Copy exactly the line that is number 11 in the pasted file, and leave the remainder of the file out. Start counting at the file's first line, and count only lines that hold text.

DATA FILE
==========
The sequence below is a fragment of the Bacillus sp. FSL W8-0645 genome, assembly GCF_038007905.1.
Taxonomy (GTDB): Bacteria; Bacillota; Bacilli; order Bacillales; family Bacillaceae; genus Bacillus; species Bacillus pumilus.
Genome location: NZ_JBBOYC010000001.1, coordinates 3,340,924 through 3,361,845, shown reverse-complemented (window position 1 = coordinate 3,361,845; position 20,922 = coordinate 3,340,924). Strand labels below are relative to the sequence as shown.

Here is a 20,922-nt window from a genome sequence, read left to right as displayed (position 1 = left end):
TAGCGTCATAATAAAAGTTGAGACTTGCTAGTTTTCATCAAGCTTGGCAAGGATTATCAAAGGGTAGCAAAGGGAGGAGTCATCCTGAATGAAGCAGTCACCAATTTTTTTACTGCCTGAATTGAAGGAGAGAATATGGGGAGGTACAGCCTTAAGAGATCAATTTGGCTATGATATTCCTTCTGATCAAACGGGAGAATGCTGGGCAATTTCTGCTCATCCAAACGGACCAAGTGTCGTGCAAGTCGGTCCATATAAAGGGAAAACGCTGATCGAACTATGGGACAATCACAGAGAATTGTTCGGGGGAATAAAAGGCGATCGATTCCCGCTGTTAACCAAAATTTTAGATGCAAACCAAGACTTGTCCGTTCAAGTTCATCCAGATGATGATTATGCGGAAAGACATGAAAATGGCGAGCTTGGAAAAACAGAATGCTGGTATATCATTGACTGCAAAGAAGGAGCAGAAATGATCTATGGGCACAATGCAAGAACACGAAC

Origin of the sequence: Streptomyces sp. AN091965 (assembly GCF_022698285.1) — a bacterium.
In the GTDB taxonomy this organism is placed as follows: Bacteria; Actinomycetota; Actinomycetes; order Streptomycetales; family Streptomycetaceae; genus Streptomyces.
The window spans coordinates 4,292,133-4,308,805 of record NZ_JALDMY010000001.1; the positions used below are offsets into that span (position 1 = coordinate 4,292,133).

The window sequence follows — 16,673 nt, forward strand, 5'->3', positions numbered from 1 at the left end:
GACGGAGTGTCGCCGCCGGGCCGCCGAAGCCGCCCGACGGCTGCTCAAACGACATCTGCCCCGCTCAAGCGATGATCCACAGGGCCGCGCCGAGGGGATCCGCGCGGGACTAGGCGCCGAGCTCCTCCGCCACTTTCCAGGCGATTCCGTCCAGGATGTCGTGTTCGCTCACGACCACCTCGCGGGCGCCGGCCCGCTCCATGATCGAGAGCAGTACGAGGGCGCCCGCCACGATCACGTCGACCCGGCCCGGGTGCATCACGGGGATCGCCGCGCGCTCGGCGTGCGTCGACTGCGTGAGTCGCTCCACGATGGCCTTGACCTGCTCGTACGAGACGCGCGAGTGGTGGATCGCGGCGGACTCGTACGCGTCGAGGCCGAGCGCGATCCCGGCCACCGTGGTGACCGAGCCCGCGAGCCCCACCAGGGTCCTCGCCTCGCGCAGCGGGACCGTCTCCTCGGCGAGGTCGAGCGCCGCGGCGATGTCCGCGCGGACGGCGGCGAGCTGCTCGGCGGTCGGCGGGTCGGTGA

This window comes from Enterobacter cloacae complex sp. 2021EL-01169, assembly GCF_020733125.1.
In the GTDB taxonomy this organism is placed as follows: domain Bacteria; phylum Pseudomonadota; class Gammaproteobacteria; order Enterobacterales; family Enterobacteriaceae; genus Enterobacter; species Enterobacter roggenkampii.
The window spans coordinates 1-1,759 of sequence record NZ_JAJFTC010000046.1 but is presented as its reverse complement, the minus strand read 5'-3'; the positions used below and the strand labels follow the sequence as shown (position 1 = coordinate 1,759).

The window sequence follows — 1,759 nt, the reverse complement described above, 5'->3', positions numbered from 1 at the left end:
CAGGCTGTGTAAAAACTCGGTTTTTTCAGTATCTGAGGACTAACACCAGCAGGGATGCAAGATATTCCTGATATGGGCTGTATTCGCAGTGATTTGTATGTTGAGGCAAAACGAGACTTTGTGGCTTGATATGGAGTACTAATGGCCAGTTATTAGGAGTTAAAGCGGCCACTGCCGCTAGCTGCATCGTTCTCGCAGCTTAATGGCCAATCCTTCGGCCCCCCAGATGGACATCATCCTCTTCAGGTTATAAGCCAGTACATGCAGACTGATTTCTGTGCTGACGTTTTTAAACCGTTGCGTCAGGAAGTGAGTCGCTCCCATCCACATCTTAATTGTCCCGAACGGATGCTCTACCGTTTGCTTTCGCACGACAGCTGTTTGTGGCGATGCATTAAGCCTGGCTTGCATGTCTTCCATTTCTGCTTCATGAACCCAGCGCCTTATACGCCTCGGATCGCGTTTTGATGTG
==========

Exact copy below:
This window comes from Enterobacter cloacae complex sp. 2021EL-01169, assembly GCF_020733125.1.